That got translated by his detractors – both in the political arena and among some media outlets – as: “Matt Bevin is opposed to early childhood education.”

Questioning the effectiveness of a program for which American taxpayers shell out $8 billion annually doesn’t automatically stretch into opposition to early childhood education in general.

However, this tactic does illustrate a strategy often employed by progressives – and not just with political candidates.

If, for example, you support giving parents more choices for their children beyond a traditional public school, don’t be surprised if you’re branded: “out to destroy public education.”

Such labeling – intended to protect the status quo and misrepresent new ideas – isn’t limited to education policy.

Those who support giving individual workers the option of choosing whether labor-union membership is best for them are “union busters.”

Those who question the Environmental Protection Agency’s moronic regulations are “for dirty air and contaminated water.”

But what, I wonder, do these critics label those researchers who produce myriad reports indicating that – as Bevin noted – “third grade and above, there is no measurable difference between a child who came through Head Start and a child that did not?”

His is the same conclusion reached by the other side of the political aisle in a 2012 study by the federal Department of Health and Human Services.

The Hechinger Report – by no means a right-wing project – notes that only one of 90 different studies examining the effectiveness of the Head Start program met acceptable research standards for scientific rigor.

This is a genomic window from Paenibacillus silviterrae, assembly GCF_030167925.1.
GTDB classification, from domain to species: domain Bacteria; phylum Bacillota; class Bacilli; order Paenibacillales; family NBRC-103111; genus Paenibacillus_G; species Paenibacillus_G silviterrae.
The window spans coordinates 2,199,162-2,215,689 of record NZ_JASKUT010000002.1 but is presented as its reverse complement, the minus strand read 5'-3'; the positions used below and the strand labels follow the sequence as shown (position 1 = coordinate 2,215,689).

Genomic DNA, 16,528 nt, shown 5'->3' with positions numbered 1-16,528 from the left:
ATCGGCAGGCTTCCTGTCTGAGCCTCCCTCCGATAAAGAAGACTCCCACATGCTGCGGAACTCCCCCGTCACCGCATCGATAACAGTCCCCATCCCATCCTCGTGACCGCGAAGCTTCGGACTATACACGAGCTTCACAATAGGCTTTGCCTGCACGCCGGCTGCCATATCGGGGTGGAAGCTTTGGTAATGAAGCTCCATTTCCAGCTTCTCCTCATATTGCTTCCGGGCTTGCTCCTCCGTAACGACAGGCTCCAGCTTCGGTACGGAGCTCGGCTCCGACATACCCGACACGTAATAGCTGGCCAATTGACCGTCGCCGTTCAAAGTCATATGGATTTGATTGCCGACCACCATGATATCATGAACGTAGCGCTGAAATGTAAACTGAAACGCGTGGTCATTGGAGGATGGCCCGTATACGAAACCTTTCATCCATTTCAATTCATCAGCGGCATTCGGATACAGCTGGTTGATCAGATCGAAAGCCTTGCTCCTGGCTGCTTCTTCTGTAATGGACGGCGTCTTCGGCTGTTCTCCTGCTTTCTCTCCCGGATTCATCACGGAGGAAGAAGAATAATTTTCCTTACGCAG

That study, Hechinger notes – using work done by the technically oriented What Works Clearinghouse – “showed rather disappointing results. It found that Head Start had ‘potentially positive effects’ on general reading achievement and ‘no discernible effects’ on mathematics and social-emotional development for 3-year-old and 4-year-old children.”

At the very least, this is thin evidence to blindly support a huge investment like the $8 billion made annually in Head Start.

We’ve heard lots of clamoring from Gov. Steve Beshear’s administration about expanding state spending on its preschool programs. Yet even within Kentucky’s borders, there’s reasonable doubt about whether sufficient bang is produced for all of those early childhood bucks.

A stir was generated by a report presented to the Kentucky Board of Education in 2012 showing only 25 percent of the state’s entering kindergartners are ready for school.

Those results were based on preliminary data from a pilot project that tested 34,500 – or about two-thirds of children entering kindergarten.

While the report didn’t indicate precisely what proportion of the unprepared students were in early childhood programs, it’s a pretty good bet many were considering around 30,000 children across the commonwealth attend preschool.

It’s not a coincidence that many of those who both attack Bevin and advocate for bigger government early childhood educational programs are adamantly opposed to giving Kentucky parents school choice.

In fact, school-choice opponents’ strategy is one of distraction by making the discussion about Head Start’s funding – or some other financial issue – rather than the educational performance of all children.

“Every single metric that has ever looked at it, including those done by the government itself in order to justify it and those looking at it from the outside trying to justify why it doesn’t work, everyone has come to the same conclusion – that third grade and above, there is no measurable difference between a child who came through Head Start and a child that did not,” Bevin said.

Let me know if you find a single credible study in this entire nation that disagrees.

I’m waiting …

Jim Waters is president of the Bluegrass Institute, Kentucky’s free-market think tank. Reach him at jwaters@freedomkentucky.com. Read previously published columns at www.bipps.org.